Thursday, July 28, 2011


Advertisement for broom corn farm for lease, 1851.
Grems-Doolittle Historical Documents Collection - Broadsides (No. 30)
Printed ephemera, such as broadsides, offer a glimpse into the perspectives, lives, and activities of the people in a community. Particularly in the days before mass media, people became aware of events in their communities by way of printed ephemera. Broadsides were used to advertise products, services, and sales and to announce events and proclamations.

"Six Day" milk delivery advertisement, 1853.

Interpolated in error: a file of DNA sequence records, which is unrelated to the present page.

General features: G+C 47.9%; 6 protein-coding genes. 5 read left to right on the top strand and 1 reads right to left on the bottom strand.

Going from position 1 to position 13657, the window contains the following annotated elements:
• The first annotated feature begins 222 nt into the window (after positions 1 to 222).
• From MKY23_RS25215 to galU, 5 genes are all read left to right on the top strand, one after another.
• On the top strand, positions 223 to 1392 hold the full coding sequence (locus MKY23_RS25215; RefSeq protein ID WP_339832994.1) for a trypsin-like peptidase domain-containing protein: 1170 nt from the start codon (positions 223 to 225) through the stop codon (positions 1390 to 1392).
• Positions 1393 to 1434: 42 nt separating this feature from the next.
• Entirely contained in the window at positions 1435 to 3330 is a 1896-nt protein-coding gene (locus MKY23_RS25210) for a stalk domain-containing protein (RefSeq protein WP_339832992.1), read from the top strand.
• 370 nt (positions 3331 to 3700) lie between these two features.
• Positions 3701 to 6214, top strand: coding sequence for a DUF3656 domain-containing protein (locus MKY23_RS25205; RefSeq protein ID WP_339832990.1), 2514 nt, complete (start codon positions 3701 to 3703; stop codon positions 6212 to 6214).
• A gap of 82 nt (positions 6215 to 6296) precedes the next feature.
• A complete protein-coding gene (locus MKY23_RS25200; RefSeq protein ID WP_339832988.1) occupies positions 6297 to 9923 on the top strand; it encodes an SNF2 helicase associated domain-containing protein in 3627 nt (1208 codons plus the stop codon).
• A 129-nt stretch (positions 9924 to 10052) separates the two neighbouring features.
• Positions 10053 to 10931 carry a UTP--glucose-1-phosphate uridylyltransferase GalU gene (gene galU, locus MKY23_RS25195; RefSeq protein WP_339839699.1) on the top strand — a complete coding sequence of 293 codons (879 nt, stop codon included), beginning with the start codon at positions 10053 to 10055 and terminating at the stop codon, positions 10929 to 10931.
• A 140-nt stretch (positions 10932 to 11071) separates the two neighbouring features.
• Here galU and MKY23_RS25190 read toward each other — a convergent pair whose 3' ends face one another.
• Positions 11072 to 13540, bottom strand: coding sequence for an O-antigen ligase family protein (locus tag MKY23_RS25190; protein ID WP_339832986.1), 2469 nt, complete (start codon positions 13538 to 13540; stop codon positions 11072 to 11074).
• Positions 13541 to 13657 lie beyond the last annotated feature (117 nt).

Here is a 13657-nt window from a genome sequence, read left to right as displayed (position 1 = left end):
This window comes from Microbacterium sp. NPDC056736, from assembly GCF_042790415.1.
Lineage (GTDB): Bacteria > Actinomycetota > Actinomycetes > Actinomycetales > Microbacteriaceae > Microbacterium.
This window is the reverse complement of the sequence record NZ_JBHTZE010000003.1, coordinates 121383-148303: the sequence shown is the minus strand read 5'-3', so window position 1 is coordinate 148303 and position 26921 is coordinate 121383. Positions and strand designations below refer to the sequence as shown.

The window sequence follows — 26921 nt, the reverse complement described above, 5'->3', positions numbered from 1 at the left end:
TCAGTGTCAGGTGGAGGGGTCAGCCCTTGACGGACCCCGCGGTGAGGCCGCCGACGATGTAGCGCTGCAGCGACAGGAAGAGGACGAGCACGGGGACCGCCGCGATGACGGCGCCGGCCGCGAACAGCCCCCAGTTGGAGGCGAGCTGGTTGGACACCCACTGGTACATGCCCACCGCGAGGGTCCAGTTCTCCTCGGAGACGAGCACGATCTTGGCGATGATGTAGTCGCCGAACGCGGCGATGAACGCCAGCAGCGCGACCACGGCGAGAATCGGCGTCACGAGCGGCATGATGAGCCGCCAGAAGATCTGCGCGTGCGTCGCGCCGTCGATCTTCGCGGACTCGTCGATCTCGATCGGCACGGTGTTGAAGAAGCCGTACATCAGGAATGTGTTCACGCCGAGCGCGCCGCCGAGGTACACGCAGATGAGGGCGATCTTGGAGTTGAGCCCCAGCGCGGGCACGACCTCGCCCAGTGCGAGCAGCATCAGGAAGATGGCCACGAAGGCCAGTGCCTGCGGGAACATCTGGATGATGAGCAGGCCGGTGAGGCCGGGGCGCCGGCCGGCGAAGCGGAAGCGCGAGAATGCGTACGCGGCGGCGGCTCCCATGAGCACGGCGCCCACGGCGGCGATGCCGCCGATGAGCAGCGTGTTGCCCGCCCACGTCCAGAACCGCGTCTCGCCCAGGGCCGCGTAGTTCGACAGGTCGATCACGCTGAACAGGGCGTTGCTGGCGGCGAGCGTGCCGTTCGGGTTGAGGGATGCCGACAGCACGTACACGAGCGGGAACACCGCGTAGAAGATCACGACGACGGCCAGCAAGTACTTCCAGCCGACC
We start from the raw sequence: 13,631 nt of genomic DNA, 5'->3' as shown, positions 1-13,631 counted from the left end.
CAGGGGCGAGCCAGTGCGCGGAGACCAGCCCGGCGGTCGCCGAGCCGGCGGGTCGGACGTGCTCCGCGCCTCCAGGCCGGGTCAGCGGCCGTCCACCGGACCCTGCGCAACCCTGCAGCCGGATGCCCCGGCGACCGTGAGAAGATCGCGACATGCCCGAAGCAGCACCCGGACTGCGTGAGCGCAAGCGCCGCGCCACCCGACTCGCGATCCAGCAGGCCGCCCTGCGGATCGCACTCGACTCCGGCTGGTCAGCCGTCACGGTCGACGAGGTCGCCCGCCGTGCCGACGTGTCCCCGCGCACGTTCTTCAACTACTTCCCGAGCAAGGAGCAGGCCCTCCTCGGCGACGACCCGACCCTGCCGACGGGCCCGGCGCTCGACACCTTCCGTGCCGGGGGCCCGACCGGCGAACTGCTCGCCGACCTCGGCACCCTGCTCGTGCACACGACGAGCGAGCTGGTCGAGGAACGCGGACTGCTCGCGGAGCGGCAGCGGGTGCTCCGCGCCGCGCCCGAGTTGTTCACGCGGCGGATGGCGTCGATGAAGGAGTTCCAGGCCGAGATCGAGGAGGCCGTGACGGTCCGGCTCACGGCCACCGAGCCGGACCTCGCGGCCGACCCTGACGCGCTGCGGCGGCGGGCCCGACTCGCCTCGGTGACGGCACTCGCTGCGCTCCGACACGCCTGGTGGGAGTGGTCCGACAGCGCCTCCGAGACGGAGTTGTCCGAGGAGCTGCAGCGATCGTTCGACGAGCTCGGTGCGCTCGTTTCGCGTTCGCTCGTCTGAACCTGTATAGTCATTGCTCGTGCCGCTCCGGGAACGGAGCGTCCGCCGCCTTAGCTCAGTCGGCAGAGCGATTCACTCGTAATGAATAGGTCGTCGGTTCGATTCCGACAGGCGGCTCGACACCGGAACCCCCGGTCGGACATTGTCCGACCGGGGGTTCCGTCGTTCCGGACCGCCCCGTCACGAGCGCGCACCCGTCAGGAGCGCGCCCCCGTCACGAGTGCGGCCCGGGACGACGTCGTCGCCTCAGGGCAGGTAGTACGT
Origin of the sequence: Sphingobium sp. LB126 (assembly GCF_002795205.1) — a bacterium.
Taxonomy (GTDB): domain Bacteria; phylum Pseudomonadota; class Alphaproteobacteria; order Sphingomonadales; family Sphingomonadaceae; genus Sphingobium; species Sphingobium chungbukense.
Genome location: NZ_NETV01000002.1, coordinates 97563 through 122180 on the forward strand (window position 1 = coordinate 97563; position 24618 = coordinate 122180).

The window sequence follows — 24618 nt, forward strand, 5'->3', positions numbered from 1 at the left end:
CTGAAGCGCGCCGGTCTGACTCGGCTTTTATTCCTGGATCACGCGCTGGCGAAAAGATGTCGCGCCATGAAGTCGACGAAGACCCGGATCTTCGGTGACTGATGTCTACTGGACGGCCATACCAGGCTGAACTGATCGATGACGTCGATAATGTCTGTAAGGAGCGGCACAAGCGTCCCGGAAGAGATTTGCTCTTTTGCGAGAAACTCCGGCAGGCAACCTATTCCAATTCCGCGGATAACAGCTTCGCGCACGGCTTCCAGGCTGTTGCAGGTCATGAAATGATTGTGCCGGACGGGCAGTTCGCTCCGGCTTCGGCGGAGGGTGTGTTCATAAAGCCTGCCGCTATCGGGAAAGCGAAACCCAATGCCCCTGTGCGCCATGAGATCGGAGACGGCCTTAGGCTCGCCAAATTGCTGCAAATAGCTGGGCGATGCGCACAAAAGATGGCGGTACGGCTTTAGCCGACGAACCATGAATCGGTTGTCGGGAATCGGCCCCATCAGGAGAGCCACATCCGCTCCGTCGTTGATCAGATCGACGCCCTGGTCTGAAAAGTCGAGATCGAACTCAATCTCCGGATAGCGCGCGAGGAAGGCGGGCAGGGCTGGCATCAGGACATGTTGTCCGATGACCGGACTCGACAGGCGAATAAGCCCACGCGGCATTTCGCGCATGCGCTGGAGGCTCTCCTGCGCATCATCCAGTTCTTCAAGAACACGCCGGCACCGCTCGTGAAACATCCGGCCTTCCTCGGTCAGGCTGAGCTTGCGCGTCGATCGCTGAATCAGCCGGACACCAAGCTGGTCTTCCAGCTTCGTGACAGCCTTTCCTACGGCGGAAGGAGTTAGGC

Grems-Doolittle Historical Documents Collection - Broadsides (No.26)

At the time of its creation, printed ephemera was intended to be used to convey information, then to be discarded. Ephemera that has been preserved provides us with a documentation of the sensibilities of the people and culture that created it. In addition to just providing a primary source documenting planned events and persons involved, broadsides also illustrate the attitudes, language, aesthetics, and concerns of a community and era.

Sheriff's sale of goods and chattel of Henry Fuller, 1852.
Grems-Doolittle Historical Documents Collection - Broadsides (No. 2)
A finding aid for the Grems-Doolittle Library's broadside collection can be found here. Our document collection and family document collection also contains printed ephemera created by businesses, organizations, and individuals.

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